“Sharon Waxman has written a compelling page turner about the world of antiquities and art-world skulduggery. She manages to combine rigorous, scholarly reporting with a flair for intrigue and personality that gives Loot the fast pace of a novel. I enjoyed it immensely."
“Sharon Waxman’s Loot is the most instructive as well as the most intelligent (and the most entertaining) guide through the labyrinth of antiquity and the ways in which the claims of the departed intersect with the rights of the living.”
Douglas Preston, author of The Monster of Florence:
"Loot is a riveting foray into the biggest question facing museums today: who should own the great works of ancient art? Sharon Waxman is a first-rate reporter, a veritable Euphronios of words, who not only explores the legal and moral ambiguities of the conflict but brings to life the colorful -- even outrageous -- personalities facing off for a high noon showdown over some of the world’s iconic works of art. Vivid, witty, and delightful, this book will beguile any reader with an interest in art and museums."
Lucette Lagnado, author of The Man in the White Sharkskin Suit:
“Sharon Waxman approaches her subject with the passion of a great journalist and the rigor of a scholar. It may never again be possible for some of us to walk down the halls of the Louvre or the British Museum or the Metropolitan without a vague sense of disquietude, a frisson of wonder about the provenance of some of their showcase works of ancient art.”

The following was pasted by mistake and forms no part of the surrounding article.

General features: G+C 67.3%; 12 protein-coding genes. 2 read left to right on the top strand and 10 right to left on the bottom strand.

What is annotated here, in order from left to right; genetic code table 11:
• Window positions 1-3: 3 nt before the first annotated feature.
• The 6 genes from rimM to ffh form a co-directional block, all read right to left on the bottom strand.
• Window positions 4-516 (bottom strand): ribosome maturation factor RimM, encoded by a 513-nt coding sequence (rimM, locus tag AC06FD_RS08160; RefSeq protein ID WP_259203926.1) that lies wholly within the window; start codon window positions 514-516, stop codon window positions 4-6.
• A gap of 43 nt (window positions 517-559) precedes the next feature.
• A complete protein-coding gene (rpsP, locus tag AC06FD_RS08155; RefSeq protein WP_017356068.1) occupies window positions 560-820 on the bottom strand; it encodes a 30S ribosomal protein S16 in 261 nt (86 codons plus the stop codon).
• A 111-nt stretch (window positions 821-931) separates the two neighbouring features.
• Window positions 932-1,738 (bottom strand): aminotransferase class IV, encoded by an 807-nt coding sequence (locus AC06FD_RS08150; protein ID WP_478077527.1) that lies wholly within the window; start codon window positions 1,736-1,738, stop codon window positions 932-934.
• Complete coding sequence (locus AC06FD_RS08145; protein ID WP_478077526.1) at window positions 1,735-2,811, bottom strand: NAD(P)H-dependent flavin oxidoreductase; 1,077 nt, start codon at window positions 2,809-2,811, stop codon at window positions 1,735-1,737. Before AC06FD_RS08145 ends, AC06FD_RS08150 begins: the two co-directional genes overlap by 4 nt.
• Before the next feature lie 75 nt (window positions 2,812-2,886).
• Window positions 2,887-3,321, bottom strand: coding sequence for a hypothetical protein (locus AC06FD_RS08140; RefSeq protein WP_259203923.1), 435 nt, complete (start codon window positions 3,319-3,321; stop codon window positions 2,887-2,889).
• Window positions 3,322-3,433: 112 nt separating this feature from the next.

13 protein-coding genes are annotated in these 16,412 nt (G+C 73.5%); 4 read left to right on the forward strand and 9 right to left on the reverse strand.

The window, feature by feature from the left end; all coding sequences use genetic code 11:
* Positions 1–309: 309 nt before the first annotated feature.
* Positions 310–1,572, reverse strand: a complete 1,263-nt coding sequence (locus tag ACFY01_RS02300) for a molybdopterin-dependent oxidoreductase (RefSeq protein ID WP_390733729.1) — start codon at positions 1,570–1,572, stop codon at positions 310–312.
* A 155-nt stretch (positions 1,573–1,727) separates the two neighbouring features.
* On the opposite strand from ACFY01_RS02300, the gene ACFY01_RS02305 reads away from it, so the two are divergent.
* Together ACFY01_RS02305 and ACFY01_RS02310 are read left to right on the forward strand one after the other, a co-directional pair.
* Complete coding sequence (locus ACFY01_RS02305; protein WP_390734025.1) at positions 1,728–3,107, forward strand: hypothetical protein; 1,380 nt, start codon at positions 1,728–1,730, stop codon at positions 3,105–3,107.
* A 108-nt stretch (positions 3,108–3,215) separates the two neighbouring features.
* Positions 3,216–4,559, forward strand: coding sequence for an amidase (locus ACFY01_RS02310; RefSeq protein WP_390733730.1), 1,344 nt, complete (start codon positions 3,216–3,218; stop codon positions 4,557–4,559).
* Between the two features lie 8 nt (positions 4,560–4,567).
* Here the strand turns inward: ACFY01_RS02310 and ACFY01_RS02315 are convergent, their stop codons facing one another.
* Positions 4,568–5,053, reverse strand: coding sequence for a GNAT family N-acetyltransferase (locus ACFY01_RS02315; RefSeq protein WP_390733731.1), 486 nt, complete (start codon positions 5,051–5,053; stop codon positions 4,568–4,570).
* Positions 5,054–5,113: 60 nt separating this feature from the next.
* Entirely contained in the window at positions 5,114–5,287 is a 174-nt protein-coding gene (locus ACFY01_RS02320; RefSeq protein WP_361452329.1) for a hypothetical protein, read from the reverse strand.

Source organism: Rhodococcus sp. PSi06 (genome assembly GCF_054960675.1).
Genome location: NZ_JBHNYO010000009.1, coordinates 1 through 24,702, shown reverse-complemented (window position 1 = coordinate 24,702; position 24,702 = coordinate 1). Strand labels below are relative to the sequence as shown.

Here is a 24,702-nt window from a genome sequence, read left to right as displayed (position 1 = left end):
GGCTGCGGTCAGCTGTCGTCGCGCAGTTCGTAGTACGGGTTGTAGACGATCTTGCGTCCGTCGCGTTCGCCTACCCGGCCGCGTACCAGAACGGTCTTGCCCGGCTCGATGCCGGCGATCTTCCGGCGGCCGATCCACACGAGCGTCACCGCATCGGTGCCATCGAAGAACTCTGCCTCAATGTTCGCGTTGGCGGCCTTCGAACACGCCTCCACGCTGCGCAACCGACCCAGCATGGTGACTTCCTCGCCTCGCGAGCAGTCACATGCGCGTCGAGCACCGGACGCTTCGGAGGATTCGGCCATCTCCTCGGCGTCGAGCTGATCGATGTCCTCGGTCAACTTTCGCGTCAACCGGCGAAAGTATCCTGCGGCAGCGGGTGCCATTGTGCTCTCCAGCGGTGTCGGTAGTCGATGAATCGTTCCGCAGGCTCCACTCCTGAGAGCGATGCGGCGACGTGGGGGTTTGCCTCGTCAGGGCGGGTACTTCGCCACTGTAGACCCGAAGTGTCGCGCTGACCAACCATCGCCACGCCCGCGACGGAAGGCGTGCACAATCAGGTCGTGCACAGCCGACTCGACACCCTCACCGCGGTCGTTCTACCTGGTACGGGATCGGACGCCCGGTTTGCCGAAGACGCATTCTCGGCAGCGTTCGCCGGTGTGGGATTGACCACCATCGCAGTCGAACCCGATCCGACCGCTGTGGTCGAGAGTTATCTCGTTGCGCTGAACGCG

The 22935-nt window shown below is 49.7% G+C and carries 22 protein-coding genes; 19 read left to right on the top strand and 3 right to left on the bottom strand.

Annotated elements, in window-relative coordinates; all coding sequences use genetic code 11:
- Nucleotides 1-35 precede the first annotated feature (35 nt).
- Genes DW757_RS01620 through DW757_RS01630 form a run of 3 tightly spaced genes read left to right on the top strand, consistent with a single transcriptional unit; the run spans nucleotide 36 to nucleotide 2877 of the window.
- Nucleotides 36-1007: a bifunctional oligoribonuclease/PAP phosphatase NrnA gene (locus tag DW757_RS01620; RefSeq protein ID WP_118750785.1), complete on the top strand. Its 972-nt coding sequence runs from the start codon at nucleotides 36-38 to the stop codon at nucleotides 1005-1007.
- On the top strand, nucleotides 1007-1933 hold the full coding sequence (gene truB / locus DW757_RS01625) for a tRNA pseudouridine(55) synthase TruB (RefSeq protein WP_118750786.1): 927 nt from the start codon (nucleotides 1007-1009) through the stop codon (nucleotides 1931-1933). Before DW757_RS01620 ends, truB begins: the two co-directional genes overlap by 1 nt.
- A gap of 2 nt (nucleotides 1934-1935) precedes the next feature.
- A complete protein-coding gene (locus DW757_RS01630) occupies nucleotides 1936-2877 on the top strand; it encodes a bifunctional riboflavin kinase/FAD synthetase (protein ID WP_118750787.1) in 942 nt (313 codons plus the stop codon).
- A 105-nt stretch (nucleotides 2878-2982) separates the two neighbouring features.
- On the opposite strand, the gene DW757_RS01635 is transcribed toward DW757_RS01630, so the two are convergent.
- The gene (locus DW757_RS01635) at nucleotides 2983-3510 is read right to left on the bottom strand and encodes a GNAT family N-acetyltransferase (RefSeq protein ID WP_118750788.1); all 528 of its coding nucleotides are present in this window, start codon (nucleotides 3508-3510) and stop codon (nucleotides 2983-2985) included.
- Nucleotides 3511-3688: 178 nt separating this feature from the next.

Karl E. Meyer, author of The Plundered Past and co-author of Kingmakers: The Invention of the Modern Middle East:
"Sharon Waxman’s Loot is indispensable for everyone concerned with the illicit trade in smuggled antiquities. She exposes the self-serving humbug that too often afflicts both affluent possessors and righteous nationalists and shows that we all have a stake in getting an honest account of how great objects came to rest in our grandest museums."
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Britain returns smuggled pottery to Pakistan
LONDON, Feb 9 (Reuters) - Britain on Monday handed back to Pakistan almost 200 smuggled pottery artefacts that were seized by British border officers two years ago.
The 198 bowls and vases were smuggled from Pakistan via Dubai and discovered by the UK Border Agency at London's Heathrow airport in 2007.
The 4,000-year-old relics, which originate from Pakistan's north western frontier, were examined by the British Museum and estimated to have a value of 100,000 pounds ($148,800).
"It's a sort of vandalism, people who steal invaluable things from developing countries at a very cheap price," Wajid Shamsul Hasan, Pakistan's High Commissioner to Britain, said at a ceremony in London.
"This is our nation's heritage which will go back, and people will be happy to see them in the museums," he added.
Smuggled antiques and historic relics often end up in the hands of private collectors willing to pay big sums of money.
"Where ancient sites are plundered for short-term gain, this results both in the loss of heritage items to indigenous people and irreparable damage to archaeological sites," said Tony Walker, director of the UK Border Agency.
Anil Rajput, the customs officer who seized the artefacts in 2007, said they were smuggled from Dubai in freight declared as 'normal pottery' for a value of only $100.
"When I opened the boxes and actually looked at the pots, it was clear that they were not mass-produced in a factory in Dubai," he said. (Reporting by Martina Fuchs, editing by Mark Trevelyan)